And, Ros, while some of these people are too young to know better (they _should_ but they don’t), people like Eric Hobsbawm really should know better. He survived the Holocaust because his parents took him and his siblings out of central Europe to Egypt, so he “missed” the Holocaust. While he doesn’t even qualify as an “emigre”, he must have had relatives who didn’t read the writing on the wall, didn’t leave, and as a result died long before their time.

    Yet he has the gall, the unmitigated nerve, to condemn the Israelis for ensuring that the number of the dead doesn’t reach 7 or even 8 million. Indeed, he evenndemab]nds that the Israelis must lose, so that not only your relatives, but my wife’s cousins, and every one else’s relatives must die.

    And I thought that increasing age brougfht an increasing dread of death. I know (like Woody Allen) it does with me, but Hobsbawm clearly cares _less_, as he grows older.

  21. Wolfgang Remmel Says:

    Dear Mr. Hirsh,

    your write: This letter, signed by a large number of academics …

    To me it seemed a very small number (if a hundred people, say, gather in one place it looks a lot, but is still small if you consider the population they are taken from).
    And the letter was almost completly ignored by the (natural) scientist.
    I found
    Computer science: 1
    Physics: 1
    Mathematics: 2
    Not very impressive numbers.

    Wolfgang Remmel

  22. Brian Goldfarb Says:

    Wolfgang, that means that the really worrying thing is that so many in what the Americans call “the liberal arts” (social scientists, philosophers, historians, and so forth) found the letter appealing. They are educating those who will be the next generation of political leaders, and at least some of those who will be business leaders.

    So much for expecting those who are not scientists to be just as intellectually rigorous as “proper” scientists.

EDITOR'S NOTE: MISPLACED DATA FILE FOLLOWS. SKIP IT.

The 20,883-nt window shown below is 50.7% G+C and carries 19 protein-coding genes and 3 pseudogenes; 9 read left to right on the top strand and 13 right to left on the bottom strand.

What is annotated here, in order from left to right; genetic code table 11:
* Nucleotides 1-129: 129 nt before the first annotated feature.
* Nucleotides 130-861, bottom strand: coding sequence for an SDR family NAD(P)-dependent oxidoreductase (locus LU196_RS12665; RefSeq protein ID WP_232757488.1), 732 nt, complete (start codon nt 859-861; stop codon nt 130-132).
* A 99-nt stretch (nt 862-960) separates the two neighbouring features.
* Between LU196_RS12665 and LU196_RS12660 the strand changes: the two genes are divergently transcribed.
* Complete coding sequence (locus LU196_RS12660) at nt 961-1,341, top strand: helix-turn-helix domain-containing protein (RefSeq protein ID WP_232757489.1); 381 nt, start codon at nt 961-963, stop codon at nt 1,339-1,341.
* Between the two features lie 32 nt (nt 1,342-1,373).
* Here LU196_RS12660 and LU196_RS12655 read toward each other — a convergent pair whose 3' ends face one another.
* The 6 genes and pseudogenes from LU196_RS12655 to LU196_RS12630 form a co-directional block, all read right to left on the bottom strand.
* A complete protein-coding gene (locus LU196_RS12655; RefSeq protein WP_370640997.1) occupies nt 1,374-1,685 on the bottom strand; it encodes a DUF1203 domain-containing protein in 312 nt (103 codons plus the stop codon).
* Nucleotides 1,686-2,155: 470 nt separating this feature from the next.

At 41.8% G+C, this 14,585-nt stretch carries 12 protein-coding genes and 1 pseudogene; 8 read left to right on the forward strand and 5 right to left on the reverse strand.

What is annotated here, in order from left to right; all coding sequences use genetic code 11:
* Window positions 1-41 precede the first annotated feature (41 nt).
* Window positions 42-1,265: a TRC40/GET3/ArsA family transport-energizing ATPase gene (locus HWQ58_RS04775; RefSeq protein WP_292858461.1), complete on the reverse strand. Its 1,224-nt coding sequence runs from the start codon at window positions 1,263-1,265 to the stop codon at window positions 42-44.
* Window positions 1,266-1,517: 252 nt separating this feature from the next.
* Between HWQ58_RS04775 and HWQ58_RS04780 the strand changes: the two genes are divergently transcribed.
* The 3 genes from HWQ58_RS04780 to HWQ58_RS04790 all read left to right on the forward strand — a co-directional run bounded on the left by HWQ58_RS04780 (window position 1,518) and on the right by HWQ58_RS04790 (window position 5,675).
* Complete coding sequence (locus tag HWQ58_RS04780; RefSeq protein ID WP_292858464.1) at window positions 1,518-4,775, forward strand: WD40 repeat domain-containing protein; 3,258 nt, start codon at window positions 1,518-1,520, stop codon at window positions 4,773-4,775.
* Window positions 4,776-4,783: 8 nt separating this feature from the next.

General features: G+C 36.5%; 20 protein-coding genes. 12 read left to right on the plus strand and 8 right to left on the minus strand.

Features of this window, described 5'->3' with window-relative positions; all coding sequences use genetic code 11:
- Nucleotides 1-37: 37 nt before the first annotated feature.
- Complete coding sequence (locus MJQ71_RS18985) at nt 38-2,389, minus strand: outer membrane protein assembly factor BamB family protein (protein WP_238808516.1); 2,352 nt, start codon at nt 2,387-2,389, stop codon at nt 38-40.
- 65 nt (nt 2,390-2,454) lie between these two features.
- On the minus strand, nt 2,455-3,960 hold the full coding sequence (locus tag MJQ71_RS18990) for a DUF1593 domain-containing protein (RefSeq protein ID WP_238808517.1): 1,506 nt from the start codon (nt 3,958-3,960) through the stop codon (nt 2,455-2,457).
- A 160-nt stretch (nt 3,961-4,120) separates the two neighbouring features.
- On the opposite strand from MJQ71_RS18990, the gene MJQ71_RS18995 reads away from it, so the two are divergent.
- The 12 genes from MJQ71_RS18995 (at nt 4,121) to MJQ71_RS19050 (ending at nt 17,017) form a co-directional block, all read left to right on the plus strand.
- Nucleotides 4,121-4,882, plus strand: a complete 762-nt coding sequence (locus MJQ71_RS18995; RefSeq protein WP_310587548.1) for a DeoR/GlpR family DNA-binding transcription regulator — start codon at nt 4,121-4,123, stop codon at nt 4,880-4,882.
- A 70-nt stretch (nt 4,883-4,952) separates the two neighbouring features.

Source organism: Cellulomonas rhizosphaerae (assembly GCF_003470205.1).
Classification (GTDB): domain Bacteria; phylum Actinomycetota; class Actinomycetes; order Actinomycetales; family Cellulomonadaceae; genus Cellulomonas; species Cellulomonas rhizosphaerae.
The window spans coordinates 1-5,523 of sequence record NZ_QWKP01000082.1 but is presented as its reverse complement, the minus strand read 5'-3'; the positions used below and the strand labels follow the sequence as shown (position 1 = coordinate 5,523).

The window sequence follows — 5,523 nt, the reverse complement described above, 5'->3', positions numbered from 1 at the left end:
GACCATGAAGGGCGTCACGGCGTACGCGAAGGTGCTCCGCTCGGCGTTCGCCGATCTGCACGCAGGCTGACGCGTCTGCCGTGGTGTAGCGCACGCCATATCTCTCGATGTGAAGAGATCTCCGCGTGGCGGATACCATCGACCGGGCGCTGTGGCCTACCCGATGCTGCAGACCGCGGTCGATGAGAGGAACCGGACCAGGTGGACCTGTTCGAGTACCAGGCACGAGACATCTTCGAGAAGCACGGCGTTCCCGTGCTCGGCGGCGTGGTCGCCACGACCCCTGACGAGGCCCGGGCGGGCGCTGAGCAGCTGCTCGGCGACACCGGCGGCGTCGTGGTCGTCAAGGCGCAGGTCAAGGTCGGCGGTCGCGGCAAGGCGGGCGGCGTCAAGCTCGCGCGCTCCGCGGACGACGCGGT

I know that I (as a retired sociologist) try to be just as rigorous, which is why I comment as I do; but that so many of my fellow social scientists aren’t as rigorous worries and disturbs me.

  23. Bill Says:

    Before we blame everything on the people in the so-called “humanagonies” there are a goodly number of science and engineering profs (and I’m a sci/eng guy myself) who are as hermetically sealed in the academic bubble the worst liberal arts stereotype. Just because they didn’t sign that particular letter doesn’t mean that they wouldn’t have signed it if asked to. Circulation of petitions and letters tend to be along closed circles and cliques so it’s not surprising that the signers are mostly out of a monoculture.

  24. Sue R Says:

    I took it that the signatories of the letter represented the influence of the SWP within institutions of higher education. That and pro-Iranian academics. I don’t knodw if it is anti-semitism that prompts people to sign a letter like this, in the case of one of the signatories (who is known to me personally), I would say it is naivite.

  25. Brian Goldfarb Says:

    Sue R, I don’t think that Eric Hobsbawm is in or influenced by the SWP. I suspect that he is a “non-Jewish Jew”, somehow managing to ignore his heritage and especially his lucky escape from Europe, and I’m sure there are others on the list like him. One thing he isn’t is naive.

    He’s entitled to be such a person, his heriatage is, after all, an accident of birth from his point of view. What he does seem naive about is the unstated assumption that his signature on such a letter would make him a “good Jew”, one who will escape from the consequences of that heritage because of his disavowal of Zionism.

    After all, Shakespeare had Cinna the poet die for his bad poetry (in “Julius Caesar”) even though he wasn’t a conspirator against Caesar.